top of page
Search

Moody’s report shows CAQ’s plan will decimate English language Universities




MONTREAL, QUEBEC – The Coalition Avenir Quebec (CAQ) was warned that raising university tuition for out of province students at English-speaking universities would cause irreparable damage. University heads spoke out then, as did the Canadian Party of Quebec (CaPQ). And, now, it would seem, those warnings are being echoed by none other than Moody’s Ratings.

The bond credit rating agency released its report on Quebec, last week, citing budgetary pressures on McGill, Concordia, and Bishop’s universities, given the predicted drop in enrolment in the wake of the CAQ government’s announcement.

“Anglo institutions are always the casualties on the moral battleground of Quebec language politics,” said CaPQ leader Colin Standish. “The CAQ’s goal, just as it’s been for separatist governments in the past, is to preserve and protect the French language. Doing the opposite for other linguistic communities is not the solution.”

The Moody’s credit rating agency shows what CaPQ and others have already warned: that the planned tuition hike is a threat to institutions that have been a part of Quebec for generations. “Historical, successful, and world-renowned universities,” says CaPQ President Liz Campbell. “These are our institutions.”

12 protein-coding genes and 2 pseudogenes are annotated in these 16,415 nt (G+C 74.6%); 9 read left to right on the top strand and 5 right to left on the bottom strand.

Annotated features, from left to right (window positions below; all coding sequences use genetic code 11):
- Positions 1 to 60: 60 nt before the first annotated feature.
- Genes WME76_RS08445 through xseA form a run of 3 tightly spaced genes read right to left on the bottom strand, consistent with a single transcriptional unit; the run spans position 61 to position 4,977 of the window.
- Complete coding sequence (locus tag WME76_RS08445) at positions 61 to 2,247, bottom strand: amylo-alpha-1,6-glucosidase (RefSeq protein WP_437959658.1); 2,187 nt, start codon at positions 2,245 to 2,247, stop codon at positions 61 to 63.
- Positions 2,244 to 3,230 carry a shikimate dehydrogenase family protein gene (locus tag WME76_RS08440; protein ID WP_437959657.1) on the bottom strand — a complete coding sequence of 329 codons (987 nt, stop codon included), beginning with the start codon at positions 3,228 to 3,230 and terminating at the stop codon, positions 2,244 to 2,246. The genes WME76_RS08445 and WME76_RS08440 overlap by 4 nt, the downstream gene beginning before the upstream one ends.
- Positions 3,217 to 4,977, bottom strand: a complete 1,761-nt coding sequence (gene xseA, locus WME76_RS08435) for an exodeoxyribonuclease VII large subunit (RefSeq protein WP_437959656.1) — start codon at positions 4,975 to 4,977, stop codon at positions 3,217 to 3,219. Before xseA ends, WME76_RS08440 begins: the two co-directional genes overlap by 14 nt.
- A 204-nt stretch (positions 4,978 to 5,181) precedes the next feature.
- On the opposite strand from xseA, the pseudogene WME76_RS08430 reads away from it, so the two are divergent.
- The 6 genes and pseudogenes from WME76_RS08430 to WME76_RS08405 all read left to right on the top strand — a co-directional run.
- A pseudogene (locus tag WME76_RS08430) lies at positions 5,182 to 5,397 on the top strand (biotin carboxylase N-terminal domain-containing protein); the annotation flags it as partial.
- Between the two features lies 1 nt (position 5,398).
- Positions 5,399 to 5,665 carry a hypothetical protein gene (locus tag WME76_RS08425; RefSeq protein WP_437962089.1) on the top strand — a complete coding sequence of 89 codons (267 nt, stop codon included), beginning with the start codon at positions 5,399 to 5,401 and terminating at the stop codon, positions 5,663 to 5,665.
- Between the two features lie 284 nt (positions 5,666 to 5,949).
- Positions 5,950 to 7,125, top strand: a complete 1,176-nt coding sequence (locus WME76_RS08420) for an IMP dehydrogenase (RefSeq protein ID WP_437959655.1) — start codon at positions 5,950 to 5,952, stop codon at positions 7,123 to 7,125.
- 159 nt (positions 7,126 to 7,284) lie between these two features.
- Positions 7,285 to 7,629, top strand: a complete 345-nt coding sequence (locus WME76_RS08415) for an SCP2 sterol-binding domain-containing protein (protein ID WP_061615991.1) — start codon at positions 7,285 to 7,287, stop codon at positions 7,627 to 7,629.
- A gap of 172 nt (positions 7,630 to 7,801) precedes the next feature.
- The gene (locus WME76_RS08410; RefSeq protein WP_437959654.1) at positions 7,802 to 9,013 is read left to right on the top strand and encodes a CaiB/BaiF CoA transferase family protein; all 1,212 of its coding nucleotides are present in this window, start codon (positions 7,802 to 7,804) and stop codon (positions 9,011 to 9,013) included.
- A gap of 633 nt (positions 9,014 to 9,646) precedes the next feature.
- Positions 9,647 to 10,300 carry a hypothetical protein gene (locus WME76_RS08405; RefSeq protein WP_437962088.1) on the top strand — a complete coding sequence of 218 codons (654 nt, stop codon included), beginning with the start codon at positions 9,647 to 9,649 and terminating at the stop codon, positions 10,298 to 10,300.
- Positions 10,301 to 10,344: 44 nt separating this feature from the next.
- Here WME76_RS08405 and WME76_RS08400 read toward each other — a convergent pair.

The move is discriminatory and fiscally irresponsible. “But, this is what the Quebec government wants,” says Standish. “And the Moody’s report shows we’re being drawn closer to the brink.”

About the CaPQ:

The Canadian Party of Quebec (CaPQ) offers a bold, forward-looking, federalist vision of Quebec to promote a renaissance to make the province a major economic, cultural, and linguistic rights hub of Canada and North America.

Contact information:
Canadian Party of Quebec - Parti canadien du Québec
CaPQ_Press_Release_27.May.24_EN.docx
.pdf
Download PDF • 134KB

1 view

Recent Posts

See All

Calling Pascale Dery to account

By Colin Standish, Co-Leader MONTREAL, QUEBEC – The community that produced Pascale Déry, Québec’s current Minister of Higher Education, is starting to wonder who she thinks she is, and if she has any

Comments


bottom of page